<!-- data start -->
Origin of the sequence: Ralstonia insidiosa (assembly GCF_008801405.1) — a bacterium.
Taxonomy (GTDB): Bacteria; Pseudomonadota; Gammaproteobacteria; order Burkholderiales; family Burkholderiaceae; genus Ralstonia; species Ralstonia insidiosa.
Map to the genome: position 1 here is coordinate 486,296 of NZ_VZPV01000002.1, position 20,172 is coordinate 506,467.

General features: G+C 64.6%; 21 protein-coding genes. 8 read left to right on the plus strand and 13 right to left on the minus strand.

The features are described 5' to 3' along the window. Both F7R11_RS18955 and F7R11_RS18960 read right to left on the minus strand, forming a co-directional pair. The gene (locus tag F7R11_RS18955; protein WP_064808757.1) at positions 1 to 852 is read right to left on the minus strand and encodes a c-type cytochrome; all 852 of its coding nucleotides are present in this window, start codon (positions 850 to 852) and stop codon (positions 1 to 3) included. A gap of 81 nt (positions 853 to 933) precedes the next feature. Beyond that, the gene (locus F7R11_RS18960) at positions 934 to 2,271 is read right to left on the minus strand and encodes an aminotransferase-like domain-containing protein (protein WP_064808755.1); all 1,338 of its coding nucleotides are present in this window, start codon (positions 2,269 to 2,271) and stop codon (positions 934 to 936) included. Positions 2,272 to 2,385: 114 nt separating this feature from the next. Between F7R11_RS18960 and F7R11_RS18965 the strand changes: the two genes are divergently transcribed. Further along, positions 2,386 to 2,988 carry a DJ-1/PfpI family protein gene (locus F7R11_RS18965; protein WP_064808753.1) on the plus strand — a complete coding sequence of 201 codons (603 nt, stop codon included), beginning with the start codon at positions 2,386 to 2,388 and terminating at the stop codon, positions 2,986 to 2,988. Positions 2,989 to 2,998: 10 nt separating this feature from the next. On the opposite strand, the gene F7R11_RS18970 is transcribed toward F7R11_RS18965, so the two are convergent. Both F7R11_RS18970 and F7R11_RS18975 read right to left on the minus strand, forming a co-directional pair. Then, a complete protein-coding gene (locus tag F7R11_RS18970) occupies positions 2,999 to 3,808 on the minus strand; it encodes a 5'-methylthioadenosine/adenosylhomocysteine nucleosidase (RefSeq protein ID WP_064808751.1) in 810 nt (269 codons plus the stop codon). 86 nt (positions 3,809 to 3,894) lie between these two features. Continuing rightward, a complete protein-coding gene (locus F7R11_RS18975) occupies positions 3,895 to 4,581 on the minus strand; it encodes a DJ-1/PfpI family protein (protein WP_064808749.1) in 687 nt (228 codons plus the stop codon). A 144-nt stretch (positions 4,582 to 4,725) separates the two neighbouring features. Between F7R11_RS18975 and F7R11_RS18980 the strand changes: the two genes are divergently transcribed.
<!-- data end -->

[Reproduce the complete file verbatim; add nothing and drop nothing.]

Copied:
Origin of the sequence: Ralstonia insidiosa (assembly GCF_008801405.1) — a bacterium.
Taxonomy (GTDB): Bacteria; Pseudomonadota; Gammaproteobacteria; order Burkholderiales; family Burkholderiaceae; genus Ralstonia; species Ralstonia insidiosa.
Map to the genome: position 1 here is coordinate 486,296 of NZ_VZPV01000002.1, position 20,172 is coordinate 506,467.

General features: G+C 64.6%; 21 protein-coding genes. 8 read left to right on the plus strand and 13 right to left on the minus strand.

The features are described 5' to 3' along the window. Both F7R11_RS18955 and F7R11_RS18960 read right to left on the minus strand, forming a co-directional pair. The gene (locus tag F7R11_RS18955; protein WP_064808757.1) at positions 1 to 852 is read right to left on the minus strand and encodes a c-type cytochrome; all 852 of its coding nucleotides are present in this window, start codon (positions 850 to 852) and stop codon (positions 1 to 3) included. A gap of 81 nt (positions 853 to 933) precedes the next feature. Beyond that, the gene (locus F7R11_RS18960) at positions 934 to 2,271 is read right to left on the minus strand and encodes an aminotransferase-like domain-containing protein (protein WP_064808755.1); all 1,338 of its coding nucleotides are present in this window, start codon (positions 2,269 to 2,271) and stop codon (positions 934 to 936) included. Positions 2,272 to 2,385: 114 nt separating this feature from the next. Between F7R11_RS18960 and F7R11_RS18965 the strand changes: the two genes are divergently transcribed. Further along, positions 2,386 to 2,988 carry a DJ-1/PfpI family protein gene (locus F7R11_RS18965; protein WP_064808753.1) on the plus strand — a complete coding sequence of 201 codons (603 nt, stop codon included), beginning with the start codon at positions 2,386 to 2,388 and terminating at the stop codon, positions 2,986 to 2,988. Positions 2,989 to 2,998: 10 nt separating this feature from the next. On the opposite strand, the gene F7R11_RS18970 is transcribed toward F7R11_RS18965, so the two are convergent. Both F7R11_RS18970 and F7R11_RS18975 read right to left on the minus strand, forming a co-directional pair. Then, a complete protein-coding gene (locus tag F7R11_RS18970) occupies positions 2,999 to 3,808 on the minus strand; it encodes a 5'-methylthioadenosine/adenosylhomocysteine nucleosidase (RefSeq protein ID WP_064808751.1) in 810 nt (269 codons plus the stop codon). 86 nt (positions 3,809 to 3,894) lie between these two features. Continuing rightward, a complete protein-coding gene (locus F7R11_RS18975) occupies positions 3,895 to 4,581 on the minus strand; it encodes a DJ-1/PfpI family protein (protein WP_064808749.1) in 687 nt (228 codons plus the stop codon). A 144-nt stretch (positions 4,582 to 4,725) separates the two neighbouring features. Between F7R11_RS18975 and F7R11_RS18980 the strand changes: the two genes are divergently transcribed.